Publication Type:

Journal Article

Source:

Supportive Care in Cancer, Springer Verlag, p.1-5 (2017)

URL:

https://www.scopus.com/inward/record.uri?eid=2-s2.0-85021841489&doi=10.1007%2fs00520-017-3807-4&partnerID=40&md5=a7e17120439dd0ed5ee04eae0f1c6713

Abstract:

Purpose: The purpose of this study is to assess the quality of videos available in YouTube on CyberKnife. Methods: The term “CyberKnife” was input into the search window of www.youtube.comon a specific date and the first 50 videos were assessed for technical and content issues. The data was tabulated and analysed. Results: The search yielded 32,300 videos in 0.33 s. Among the first 50 analysed, most were professional videos, mostly on CyberKnife in general and for brain tumours. Most of the videos did not mention anything about patient selection or lesion size. The other technical details were covered by most although they seemed muffled by the animations. Many patient videos were recordings of one entire treatment, thus giving future patients an insight on what to expect. Almost half the videos projected glorified views about the treatment technique. Conclusions: The company videos were reasonably accurate and well presented as were many institutional videos, although there was a tendency to gloss over a few points. The glorification of the treatment technique was a disturbing finding. The profound trust of the patients on the health care system is humbling. © 2017 Springer-Verlag GmbH Germany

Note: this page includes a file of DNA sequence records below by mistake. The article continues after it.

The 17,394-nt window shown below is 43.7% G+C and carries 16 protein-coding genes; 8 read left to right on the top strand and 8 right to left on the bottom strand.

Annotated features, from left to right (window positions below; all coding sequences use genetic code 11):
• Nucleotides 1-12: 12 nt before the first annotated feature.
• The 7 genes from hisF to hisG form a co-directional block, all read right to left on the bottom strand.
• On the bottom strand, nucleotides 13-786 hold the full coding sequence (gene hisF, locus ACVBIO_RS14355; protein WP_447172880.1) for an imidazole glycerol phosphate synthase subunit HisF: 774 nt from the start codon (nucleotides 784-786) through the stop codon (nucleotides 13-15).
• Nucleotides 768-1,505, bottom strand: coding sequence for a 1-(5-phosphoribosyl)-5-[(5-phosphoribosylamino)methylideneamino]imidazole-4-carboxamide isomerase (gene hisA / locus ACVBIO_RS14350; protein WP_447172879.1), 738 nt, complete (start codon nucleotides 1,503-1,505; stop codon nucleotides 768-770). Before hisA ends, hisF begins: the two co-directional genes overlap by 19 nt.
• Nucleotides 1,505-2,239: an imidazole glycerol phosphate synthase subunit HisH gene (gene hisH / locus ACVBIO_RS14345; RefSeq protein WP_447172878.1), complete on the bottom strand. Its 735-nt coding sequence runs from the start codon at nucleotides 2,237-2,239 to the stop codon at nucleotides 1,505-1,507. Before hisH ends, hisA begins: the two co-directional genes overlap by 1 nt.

Notes:

cited By 0; Article in Press

Cite this Research Publication

D. Menon, Chelakkot, P. G., Sunil, D., and Lakshmaiah, A., “A cross sectional review of patient information available in the World Wide Web on CyberKnife: fallacies and pitfalls”, Supportive Care in Cancer, pp. 1-5, 2017.

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